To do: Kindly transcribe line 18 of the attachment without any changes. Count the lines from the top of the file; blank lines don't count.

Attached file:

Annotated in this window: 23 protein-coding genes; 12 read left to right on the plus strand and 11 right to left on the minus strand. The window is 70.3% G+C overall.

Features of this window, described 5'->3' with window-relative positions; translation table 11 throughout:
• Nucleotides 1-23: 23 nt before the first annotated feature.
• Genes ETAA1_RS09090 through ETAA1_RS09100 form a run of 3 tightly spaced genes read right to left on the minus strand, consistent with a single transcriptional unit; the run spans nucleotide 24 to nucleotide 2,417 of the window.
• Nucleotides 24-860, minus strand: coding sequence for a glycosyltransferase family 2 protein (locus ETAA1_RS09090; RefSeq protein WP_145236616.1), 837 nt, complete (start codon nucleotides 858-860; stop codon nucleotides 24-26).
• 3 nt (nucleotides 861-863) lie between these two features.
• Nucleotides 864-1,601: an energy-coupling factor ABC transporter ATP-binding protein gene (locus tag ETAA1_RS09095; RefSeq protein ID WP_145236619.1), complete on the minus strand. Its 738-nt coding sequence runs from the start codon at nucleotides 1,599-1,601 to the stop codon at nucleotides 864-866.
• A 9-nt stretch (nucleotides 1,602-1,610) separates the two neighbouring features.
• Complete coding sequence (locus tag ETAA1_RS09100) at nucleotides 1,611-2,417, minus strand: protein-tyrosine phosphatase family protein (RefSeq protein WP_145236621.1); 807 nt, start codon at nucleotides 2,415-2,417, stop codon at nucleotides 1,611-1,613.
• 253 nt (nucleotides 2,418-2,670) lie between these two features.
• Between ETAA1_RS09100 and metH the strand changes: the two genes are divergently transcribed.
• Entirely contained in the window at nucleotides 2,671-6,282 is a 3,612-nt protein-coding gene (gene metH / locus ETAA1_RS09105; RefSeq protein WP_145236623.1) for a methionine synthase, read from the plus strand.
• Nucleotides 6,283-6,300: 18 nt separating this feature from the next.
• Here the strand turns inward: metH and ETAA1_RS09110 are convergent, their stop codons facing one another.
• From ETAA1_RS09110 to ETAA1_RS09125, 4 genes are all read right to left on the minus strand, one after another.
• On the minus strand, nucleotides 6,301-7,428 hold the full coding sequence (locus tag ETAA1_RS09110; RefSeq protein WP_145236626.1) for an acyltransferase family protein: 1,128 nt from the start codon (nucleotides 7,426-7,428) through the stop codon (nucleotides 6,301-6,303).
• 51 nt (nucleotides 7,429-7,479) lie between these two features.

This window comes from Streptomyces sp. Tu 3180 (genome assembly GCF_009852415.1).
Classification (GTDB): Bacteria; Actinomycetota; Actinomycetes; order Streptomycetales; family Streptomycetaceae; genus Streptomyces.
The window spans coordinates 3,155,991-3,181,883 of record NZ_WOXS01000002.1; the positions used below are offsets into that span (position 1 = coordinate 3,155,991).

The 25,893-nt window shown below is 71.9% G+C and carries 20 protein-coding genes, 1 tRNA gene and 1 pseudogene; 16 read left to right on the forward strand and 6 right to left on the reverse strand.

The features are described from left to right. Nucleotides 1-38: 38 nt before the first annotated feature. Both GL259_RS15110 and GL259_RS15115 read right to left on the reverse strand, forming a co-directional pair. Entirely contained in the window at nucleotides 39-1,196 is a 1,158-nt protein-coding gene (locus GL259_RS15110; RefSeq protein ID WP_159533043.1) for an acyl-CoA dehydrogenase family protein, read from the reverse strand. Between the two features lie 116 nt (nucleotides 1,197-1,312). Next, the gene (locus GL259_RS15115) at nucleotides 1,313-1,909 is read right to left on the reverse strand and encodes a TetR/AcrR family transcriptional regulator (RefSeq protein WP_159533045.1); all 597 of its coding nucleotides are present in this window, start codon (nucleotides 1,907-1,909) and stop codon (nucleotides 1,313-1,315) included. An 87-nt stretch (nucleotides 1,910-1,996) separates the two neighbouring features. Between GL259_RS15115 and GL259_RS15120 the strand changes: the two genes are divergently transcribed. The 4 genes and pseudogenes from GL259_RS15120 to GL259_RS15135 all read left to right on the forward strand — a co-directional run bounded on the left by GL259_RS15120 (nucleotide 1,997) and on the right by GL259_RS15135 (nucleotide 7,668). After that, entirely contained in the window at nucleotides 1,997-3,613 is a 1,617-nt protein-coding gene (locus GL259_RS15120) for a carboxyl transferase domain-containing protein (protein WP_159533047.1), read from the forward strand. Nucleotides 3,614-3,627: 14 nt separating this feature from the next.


This window comes from Streptomyces sp. Tu 3180 (genome assembly GCF_009852415.1).